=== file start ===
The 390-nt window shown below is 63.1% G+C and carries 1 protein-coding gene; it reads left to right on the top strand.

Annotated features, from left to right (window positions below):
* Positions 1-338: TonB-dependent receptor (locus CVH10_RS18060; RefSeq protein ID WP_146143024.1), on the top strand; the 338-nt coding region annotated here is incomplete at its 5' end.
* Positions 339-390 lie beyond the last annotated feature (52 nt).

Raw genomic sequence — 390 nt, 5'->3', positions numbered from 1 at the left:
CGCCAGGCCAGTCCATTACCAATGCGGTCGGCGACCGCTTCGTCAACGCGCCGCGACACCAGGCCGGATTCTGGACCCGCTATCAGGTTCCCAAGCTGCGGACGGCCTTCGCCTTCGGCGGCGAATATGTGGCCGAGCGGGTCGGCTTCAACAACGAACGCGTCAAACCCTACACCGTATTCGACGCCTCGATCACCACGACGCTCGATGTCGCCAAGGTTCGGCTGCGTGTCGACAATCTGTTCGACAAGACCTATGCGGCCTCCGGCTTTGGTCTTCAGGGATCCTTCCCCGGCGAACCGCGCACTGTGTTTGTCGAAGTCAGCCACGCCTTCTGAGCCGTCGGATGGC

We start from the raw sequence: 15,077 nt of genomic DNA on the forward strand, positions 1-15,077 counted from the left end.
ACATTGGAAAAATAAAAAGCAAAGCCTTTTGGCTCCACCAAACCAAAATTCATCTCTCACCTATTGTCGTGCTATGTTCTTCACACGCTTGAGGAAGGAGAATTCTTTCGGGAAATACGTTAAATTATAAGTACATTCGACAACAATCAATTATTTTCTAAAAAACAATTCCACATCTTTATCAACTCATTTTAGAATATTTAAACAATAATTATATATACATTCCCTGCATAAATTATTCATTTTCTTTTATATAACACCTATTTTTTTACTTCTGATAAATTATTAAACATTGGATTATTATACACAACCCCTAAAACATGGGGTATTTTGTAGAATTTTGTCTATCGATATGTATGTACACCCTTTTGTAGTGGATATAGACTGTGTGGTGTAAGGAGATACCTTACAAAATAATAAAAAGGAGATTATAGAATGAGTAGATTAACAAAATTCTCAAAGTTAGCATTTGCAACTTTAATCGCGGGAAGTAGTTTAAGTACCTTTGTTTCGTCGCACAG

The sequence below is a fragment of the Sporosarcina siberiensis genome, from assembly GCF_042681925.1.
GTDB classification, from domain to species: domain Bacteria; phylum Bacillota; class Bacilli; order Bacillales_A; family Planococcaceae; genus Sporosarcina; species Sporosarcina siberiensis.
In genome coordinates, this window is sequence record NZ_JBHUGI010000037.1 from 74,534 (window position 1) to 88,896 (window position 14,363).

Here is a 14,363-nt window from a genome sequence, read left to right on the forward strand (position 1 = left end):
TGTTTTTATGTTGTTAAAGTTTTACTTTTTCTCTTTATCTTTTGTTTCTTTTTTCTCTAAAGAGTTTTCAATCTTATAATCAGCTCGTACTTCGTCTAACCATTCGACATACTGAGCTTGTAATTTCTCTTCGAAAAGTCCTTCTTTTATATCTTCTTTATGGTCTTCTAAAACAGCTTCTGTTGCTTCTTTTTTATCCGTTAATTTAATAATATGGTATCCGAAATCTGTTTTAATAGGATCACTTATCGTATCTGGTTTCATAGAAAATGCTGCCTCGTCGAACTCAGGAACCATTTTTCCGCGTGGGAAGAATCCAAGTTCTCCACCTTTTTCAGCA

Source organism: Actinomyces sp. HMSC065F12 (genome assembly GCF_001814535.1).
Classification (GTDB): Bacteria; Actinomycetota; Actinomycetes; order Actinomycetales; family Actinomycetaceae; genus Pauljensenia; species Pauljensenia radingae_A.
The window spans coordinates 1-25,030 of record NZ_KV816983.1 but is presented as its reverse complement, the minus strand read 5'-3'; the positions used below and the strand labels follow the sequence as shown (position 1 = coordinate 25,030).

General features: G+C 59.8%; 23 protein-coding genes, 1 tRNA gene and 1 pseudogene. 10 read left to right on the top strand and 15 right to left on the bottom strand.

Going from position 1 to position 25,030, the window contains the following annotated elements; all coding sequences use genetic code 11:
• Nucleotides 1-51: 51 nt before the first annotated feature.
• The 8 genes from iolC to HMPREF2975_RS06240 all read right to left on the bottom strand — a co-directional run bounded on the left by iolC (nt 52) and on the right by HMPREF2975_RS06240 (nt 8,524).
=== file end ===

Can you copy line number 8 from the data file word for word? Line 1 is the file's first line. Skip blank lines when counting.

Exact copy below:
ACATTGGAAAAATAAAAAGCAAAGCCTTTTGGCTCCACCAAACCAAAATTCATCTCTCACCTATTGTCGTGCTATGTTCTTCACACGCTTGAGGAAGGAGAATTCTTTCGGGAAATACGTTAAATTATAAGTACATTCGACAACAATCAATTATTTTCTAAAAAACAATTCCACATCTTTATCAACTCATTTTAGAATATTTAAACAATAATTATATATACATTCCCTGCATAAATTATTCATTTTCTTTTATATAACACCTATTTTTTTACTTCTGATAAATTATTAAACATTGGATTATTATACACAACCCCTAAAACATGGGGTATTTTGTAGAATTTTGTCTATCGATATGTATGTACACCCTTTTGTAGTGGATATAGACTGTGTGGTGTAAGGAGATACCTTACAAAATAATAAAAAGGAGATTATAGAATGAGTAGATTAACAAAATTCTCAAAGTTAGCATTTGCAACTTTAATCGCGGGAAGTAGTTTAAGTACCTTTGTTTCGTCGCACAG